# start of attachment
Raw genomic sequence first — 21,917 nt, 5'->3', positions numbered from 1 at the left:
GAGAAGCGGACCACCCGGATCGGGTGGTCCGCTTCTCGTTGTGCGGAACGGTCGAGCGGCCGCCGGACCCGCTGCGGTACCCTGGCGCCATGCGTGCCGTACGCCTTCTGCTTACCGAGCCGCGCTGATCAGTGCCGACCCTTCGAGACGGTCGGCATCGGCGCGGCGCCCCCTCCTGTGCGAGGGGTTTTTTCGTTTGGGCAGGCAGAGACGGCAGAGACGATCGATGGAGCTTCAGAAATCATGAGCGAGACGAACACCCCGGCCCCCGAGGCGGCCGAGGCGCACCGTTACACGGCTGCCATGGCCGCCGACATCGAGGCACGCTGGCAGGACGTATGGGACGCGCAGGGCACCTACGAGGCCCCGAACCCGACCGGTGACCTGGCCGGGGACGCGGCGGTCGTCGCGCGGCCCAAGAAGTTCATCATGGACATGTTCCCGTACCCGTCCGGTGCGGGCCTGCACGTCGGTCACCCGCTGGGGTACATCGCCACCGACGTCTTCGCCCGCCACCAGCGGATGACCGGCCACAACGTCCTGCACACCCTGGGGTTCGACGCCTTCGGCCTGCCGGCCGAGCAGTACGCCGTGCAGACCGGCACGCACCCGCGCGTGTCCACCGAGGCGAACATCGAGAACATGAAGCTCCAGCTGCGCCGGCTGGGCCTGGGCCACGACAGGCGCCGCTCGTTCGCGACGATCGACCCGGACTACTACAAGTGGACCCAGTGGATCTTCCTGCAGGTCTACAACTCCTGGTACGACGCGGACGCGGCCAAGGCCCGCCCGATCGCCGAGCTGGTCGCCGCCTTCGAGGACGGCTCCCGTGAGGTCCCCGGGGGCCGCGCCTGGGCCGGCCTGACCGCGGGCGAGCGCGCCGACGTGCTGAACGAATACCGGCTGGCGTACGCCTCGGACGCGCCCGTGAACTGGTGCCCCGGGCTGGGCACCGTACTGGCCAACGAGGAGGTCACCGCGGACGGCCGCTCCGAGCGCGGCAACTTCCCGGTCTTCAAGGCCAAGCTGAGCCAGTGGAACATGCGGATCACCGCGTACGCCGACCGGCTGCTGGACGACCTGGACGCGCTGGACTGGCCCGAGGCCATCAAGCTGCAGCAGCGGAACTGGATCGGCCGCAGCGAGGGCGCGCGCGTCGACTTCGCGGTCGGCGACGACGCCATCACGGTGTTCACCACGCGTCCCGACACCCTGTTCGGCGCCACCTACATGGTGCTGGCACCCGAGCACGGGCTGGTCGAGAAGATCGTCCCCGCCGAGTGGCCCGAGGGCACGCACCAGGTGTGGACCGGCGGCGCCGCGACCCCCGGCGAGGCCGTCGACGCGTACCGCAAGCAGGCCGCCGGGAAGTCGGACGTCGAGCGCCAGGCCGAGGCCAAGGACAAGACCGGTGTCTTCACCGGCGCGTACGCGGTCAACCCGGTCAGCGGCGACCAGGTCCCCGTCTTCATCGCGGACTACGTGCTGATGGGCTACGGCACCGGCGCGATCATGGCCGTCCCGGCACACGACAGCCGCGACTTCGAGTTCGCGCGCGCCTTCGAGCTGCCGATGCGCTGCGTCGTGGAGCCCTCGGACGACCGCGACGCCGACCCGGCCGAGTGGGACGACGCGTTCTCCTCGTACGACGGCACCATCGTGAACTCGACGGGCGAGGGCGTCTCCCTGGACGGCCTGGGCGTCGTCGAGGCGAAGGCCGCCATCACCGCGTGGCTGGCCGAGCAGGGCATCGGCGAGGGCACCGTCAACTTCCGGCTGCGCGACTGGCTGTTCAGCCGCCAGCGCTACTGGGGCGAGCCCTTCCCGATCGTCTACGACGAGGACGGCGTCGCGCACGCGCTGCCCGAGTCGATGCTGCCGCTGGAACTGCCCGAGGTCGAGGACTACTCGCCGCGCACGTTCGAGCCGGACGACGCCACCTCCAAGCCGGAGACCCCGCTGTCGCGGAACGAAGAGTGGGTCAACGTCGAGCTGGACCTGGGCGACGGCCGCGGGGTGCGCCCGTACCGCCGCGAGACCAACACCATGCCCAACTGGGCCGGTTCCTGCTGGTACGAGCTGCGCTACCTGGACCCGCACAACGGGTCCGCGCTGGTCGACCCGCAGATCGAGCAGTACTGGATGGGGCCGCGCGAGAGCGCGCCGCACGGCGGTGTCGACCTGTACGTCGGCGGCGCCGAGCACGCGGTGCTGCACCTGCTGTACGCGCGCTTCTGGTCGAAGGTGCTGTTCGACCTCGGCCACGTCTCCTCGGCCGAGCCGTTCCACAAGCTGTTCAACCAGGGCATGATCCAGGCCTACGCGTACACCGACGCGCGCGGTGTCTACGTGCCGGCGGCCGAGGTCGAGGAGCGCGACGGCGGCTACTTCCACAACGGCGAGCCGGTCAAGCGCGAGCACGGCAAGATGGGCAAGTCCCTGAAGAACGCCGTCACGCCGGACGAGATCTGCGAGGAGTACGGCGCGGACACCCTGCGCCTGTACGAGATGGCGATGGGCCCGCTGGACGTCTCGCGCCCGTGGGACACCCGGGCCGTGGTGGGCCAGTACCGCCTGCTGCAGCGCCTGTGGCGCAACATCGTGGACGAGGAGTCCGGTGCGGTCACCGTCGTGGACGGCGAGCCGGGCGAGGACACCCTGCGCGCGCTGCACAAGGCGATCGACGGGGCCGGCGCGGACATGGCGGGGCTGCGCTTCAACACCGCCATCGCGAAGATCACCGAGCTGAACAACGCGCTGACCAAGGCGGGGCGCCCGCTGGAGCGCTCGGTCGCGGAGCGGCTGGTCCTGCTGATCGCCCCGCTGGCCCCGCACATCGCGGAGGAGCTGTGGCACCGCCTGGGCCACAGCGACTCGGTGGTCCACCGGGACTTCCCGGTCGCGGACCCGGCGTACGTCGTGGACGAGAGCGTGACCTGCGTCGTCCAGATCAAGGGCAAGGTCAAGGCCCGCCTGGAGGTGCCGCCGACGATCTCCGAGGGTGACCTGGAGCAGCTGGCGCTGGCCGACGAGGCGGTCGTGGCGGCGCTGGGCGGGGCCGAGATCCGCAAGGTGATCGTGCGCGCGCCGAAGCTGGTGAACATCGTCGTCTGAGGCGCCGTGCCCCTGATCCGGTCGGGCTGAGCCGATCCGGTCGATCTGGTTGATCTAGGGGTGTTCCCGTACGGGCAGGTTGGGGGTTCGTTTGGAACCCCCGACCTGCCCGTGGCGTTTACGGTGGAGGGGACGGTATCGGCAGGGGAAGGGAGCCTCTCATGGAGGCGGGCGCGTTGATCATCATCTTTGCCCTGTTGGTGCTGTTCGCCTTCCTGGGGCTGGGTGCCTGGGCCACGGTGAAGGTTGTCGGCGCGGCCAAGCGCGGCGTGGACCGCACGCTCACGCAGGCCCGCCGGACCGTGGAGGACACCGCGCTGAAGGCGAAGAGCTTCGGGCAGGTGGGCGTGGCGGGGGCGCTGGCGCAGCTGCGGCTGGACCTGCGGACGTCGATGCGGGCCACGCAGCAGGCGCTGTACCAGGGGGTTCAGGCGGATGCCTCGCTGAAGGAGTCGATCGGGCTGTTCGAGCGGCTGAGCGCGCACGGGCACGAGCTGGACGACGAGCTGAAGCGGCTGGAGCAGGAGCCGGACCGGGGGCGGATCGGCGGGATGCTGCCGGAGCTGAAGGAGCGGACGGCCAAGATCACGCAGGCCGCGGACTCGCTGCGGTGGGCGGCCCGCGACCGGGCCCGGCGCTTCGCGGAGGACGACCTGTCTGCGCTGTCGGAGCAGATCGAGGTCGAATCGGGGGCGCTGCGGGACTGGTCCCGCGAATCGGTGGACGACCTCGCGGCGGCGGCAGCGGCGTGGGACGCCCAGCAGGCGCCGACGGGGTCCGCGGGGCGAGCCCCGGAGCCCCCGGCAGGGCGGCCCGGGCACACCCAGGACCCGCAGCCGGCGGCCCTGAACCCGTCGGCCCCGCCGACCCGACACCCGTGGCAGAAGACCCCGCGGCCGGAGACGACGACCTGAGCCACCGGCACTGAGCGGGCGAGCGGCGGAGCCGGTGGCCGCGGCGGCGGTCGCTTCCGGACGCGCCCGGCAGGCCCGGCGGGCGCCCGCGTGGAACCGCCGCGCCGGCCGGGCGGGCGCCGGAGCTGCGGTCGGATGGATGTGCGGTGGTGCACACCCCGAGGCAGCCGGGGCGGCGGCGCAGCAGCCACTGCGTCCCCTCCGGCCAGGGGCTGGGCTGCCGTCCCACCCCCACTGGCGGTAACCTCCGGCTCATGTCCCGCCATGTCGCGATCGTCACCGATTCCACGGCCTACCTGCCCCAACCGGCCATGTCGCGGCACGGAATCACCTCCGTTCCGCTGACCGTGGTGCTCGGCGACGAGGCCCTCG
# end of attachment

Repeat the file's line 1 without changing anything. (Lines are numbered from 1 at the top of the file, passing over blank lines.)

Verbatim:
Raw genomic sequence first — 21,917 nt, 5'->3', positions numbered from 1 at the left: